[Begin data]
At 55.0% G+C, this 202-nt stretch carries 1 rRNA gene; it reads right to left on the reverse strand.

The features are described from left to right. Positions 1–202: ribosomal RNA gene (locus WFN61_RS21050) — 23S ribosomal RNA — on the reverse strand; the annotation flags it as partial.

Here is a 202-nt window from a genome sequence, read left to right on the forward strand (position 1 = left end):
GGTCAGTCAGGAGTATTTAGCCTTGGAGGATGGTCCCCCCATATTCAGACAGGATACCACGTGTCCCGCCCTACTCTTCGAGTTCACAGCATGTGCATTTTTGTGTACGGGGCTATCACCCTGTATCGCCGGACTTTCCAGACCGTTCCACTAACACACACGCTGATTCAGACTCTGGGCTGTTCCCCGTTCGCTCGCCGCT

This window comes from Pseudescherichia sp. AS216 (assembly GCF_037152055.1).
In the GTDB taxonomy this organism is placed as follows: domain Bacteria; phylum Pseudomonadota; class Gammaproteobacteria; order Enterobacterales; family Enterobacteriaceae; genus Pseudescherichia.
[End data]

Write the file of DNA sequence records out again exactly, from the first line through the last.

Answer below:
At 55.0% G+C, this 202-nt stretch carries 1 rRNA gene; it reads right to left on the reverse strand.

The features are described from left to right. Positions 1–202: ribosomal RNA gene (locus WFN61_RS21050) — 23S ribosomal RNA — on the reverse strand; the annotation flags it as partial.

Here is a 202-nt window from a genome sequence, read left to right on the forward strand (position 1 = left end):
GGTCAGTCAGGAGTATTTAGCCTTGGAGGATGGTCCCCCCATATTCAGACAGGATACCACGTGTCCCGCCCTACTCTTCGAGTTCACAGCATGTGCATTTTTGTGTACGGGGCTATCACCCTGTATCGCCGGACTTTCCAGACCGTTCCACTAACACACACGCTGATTCAGACTCTGGGCTGTTCCCCGTTCGCTCGCCGCT

This window comes from Pseudescherichia sp. AS216 (assembly GCF_037152055.1).
In the GTDB taxonomy this organism is placed as follows: domain Bacteria; phylum Pseudomonadota; class Gammaproteobacteria; order Enterobacterales; family Enterobacteriaceae; genus Pseudescherichia.